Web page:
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FTSE dips as energy probe and bank stress tests weigh

FTSE dips as energy probe and bank stress tests weigh

Energy provider SSE (SSE.L) was amongst the FTSE 100 fallers this morning as regulator Ofgem ordered an inquiry into the UK energy market. 

The FTSE was down 27 points, or 0.4% at 6,578 as Ofgem's announcement, results from US bank stress tests and ongoing tensions between the West and Russia weighed on the UK blue-chip index.

Ofgem has called on the Competition and Markets Authority to undertake an investigation into the UK's energy sector, against a backdrop of regular allegations that the big six providers are ripping off consumers.

Of the two of the big six listed in London, SSE was down 23p, or 1.5% at £14.94p while British Gas parent company Centrica (CNA.L) was up marginally, by 1.9p or 0.6% at 325p.

Peter Atherton, analyst at Liberum, downgraded SSE to 'hold' given the Ofgem action and the company's announcement yesterday that it would freeze energy bills until 2016 but also cut jobs in order to protect its dividend. He argued a further re-rating was unlikely as the shares had now recovered all the ground lost in the autumn, when Labour leader Ed Milliband called for an energy price freeze. Atherton has set a target price of £15.20 for the stock.

Banks HSBC (HSBA.L) and Royal Bank of Scotland (RBS.L) were meanwhile down after their US arms were blocked from paying higher dividends or buying back their shares, after failing US Federal Reserve stress tests.

HSBC dipped 3.2p, or 0.5%, to 608p. It said in a statement to the market the Fed had judged there to be weaknesses in the capital planning process for its US arm. Shore Capital analyst Gary Greenwood said the situation for RBS, down 4.3p or 1.4% at 301p, appeared more serious, as it could delay the disposal process for its US arm Citizens. RBS currently plans an initial public offering of a stake in Citizens in the fourth quarter of the year, with a full exit planned by the end of 2016. Shore Capital has retained a neutral stance on both stocks.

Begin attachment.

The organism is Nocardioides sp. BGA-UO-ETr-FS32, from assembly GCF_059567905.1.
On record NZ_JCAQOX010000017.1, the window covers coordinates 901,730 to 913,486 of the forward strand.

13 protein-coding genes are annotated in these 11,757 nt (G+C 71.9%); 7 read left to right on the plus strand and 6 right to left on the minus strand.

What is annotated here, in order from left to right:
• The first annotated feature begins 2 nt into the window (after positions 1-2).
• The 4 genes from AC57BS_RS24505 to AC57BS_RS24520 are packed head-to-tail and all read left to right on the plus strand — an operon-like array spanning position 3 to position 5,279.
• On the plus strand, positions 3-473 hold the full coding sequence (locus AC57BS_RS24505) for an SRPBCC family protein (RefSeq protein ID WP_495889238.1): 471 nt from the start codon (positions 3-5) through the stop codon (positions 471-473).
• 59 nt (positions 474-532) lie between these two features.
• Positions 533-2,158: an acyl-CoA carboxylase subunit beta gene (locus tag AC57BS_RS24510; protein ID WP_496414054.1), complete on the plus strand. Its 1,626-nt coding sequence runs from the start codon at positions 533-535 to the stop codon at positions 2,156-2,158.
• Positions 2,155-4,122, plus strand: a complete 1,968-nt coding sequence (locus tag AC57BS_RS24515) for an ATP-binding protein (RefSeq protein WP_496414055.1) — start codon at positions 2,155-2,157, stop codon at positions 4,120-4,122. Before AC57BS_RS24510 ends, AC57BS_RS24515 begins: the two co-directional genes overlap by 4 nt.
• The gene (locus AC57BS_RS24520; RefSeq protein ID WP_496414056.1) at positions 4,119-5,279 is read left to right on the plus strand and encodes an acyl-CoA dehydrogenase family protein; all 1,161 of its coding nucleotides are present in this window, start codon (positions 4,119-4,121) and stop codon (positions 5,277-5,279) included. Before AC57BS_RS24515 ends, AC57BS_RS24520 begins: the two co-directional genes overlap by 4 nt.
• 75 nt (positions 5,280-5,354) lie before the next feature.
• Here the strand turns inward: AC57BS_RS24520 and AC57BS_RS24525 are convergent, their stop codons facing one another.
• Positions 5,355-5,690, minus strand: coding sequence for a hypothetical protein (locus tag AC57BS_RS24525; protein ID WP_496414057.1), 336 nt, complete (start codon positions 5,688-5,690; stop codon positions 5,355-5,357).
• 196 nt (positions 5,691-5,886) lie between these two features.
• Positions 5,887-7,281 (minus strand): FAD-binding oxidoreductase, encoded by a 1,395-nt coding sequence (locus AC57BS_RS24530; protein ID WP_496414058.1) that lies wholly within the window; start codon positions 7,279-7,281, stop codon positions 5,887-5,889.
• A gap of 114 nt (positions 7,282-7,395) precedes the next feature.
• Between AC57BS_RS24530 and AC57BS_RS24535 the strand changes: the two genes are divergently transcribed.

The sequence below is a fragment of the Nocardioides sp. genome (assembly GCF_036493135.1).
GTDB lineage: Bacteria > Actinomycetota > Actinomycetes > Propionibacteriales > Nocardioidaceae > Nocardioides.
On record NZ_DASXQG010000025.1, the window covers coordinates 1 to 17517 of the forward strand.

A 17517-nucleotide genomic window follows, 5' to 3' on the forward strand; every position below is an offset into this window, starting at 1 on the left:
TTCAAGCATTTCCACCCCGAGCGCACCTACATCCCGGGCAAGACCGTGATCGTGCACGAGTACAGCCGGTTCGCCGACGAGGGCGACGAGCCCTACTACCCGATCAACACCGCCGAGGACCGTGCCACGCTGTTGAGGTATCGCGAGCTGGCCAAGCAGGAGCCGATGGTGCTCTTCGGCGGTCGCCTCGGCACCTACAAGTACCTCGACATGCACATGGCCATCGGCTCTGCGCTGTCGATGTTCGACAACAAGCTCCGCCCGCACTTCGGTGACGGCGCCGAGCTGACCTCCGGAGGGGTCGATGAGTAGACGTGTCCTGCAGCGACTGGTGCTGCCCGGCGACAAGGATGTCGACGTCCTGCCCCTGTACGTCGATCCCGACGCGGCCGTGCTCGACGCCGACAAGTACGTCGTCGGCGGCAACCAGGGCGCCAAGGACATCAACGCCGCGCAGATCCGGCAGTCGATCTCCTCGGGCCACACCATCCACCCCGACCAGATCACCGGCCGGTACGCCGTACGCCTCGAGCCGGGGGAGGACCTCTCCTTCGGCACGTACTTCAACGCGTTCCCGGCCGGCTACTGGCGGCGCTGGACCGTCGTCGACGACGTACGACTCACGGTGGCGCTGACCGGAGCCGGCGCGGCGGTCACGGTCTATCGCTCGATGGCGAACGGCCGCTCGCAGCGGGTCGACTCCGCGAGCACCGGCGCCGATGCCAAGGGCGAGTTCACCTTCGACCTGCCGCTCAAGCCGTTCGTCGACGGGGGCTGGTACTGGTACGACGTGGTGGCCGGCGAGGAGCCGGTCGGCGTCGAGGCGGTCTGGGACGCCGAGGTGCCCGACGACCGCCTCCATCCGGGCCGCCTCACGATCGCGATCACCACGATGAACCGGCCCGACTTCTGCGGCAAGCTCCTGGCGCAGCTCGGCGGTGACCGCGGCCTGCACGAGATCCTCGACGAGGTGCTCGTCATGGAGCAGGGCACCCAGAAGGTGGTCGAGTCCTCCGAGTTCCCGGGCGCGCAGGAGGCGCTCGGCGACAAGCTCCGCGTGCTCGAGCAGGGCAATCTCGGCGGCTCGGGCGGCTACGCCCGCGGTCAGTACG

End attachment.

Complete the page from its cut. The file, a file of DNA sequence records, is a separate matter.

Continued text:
Engineering group Babcock (BAB.L) was the biggest FTSE faller, dropping 75p or 5.5% to £12.91, after announcing the acquisition of helicopter group Avincis with a £1.1 billion rights issue. Panmure Gordon analysts Mike Allen and Paul Jones placed the stock on hold with a £13.50 target price, arguing that while the deal would enhance earnings in the first year and the impact on the balance sheet would be manageable, it lacked cost synergies and the implied valuation of the business was 'not particularly cheap'.

Miners fell, with Tullow Oil (TLW.L), Fresnillo (FRES.L), Randgold (RRS.L), Anglo American (AAL.L) and Glencore (GLEN.L) all off the pace. Of those, Tullow Oil suffered the biggest drop, falling 26.5p, or 3.4% to 750p after announcing mixed results from three drilling operations in Kenya. Analysts at Liberum said they expected Tullow to continue to add value from its African operations and maintained its buy rating on the stock.

Sterling meanwhile rose to a three-week high against the euro after data from the Office for National Statistics showed continued growth in the retail sector. Retail sales in February were at higher levels than expected, up 1.7% compared to January, reversing a 2% drop, and 3.7% up on the same time last year. The euro is trading at 82.75p. 

Investors are looking ahead to this afternoon's update from the US of fourth quarter economic growth.

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Profile: The opportunity set that attracted Brett Williams to wealth management

Profile: The opportunity set that attracted Brett Williams to wealth management

Brett Williams is best known for helping to build some of the biggest platforms in the IFA market.He made the move over to wealth management to head SEI’s UK business earlier this year in the belief that this is where the best opportunities now lie.

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